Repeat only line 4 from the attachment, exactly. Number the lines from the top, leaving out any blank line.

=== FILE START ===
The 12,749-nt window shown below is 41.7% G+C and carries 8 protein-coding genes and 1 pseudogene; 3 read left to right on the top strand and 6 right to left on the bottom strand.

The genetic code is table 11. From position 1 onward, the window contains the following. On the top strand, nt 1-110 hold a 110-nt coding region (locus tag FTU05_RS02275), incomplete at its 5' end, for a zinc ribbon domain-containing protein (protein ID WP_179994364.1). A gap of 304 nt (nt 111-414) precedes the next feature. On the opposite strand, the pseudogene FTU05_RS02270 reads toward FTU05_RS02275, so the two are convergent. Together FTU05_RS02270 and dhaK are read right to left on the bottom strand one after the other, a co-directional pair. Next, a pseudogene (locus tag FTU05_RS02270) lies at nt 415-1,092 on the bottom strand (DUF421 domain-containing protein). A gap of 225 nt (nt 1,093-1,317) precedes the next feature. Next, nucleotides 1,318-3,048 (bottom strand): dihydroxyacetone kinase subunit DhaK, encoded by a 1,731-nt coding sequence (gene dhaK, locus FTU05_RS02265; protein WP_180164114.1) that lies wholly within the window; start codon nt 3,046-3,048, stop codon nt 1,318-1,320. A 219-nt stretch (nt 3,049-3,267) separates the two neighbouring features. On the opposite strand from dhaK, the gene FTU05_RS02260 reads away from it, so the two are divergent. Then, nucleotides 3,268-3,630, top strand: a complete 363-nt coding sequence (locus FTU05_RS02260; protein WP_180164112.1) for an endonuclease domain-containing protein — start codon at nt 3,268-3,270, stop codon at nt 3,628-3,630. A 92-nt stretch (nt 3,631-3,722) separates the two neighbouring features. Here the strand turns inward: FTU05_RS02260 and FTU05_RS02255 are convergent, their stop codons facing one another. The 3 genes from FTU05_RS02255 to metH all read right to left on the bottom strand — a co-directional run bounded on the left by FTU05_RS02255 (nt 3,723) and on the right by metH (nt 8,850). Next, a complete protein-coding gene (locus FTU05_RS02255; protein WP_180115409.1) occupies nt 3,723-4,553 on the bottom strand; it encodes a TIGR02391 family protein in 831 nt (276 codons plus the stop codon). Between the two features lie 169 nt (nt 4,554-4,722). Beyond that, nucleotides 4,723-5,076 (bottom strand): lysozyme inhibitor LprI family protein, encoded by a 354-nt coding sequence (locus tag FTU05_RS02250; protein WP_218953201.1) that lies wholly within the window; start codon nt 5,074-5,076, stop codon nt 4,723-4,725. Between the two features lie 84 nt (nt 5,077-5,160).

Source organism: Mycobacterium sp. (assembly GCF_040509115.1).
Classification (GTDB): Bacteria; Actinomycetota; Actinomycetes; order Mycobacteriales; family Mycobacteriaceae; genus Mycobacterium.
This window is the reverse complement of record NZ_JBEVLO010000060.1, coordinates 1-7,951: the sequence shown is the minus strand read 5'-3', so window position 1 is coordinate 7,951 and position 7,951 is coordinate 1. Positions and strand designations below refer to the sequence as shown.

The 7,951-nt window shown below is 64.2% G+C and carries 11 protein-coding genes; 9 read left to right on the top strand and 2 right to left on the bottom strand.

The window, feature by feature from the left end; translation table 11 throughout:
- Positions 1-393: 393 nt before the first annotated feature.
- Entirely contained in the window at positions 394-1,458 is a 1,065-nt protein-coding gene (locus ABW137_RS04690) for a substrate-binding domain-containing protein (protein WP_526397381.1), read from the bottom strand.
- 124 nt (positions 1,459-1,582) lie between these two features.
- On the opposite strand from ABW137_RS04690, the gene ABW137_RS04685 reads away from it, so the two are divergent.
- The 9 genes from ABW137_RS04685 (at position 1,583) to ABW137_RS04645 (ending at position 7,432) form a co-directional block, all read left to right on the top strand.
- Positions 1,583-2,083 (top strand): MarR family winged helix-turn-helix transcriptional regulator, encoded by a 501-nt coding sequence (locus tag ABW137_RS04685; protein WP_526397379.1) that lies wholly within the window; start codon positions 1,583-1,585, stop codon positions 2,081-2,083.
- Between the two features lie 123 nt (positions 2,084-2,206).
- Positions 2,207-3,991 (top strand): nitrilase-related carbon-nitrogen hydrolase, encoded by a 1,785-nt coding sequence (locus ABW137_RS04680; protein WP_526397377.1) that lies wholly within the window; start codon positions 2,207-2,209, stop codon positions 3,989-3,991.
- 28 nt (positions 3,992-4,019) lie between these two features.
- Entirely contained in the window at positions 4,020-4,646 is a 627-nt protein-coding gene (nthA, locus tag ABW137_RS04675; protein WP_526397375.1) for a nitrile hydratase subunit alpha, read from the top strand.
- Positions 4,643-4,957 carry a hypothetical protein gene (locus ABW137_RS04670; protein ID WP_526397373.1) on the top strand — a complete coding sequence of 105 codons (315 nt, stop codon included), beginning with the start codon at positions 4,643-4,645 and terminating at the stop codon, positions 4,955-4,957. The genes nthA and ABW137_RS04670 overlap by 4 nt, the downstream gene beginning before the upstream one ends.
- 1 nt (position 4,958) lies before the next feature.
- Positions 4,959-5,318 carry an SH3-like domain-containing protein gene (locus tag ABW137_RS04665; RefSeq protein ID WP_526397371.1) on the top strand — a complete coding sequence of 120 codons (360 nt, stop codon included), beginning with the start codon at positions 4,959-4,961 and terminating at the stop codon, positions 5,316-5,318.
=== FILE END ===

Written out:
Classification (GTDB): Bacteria; Actinomycetota; Actinomycetes; order Mycobacteriales; family Mycobacteriaceae; genus Mycobacterium.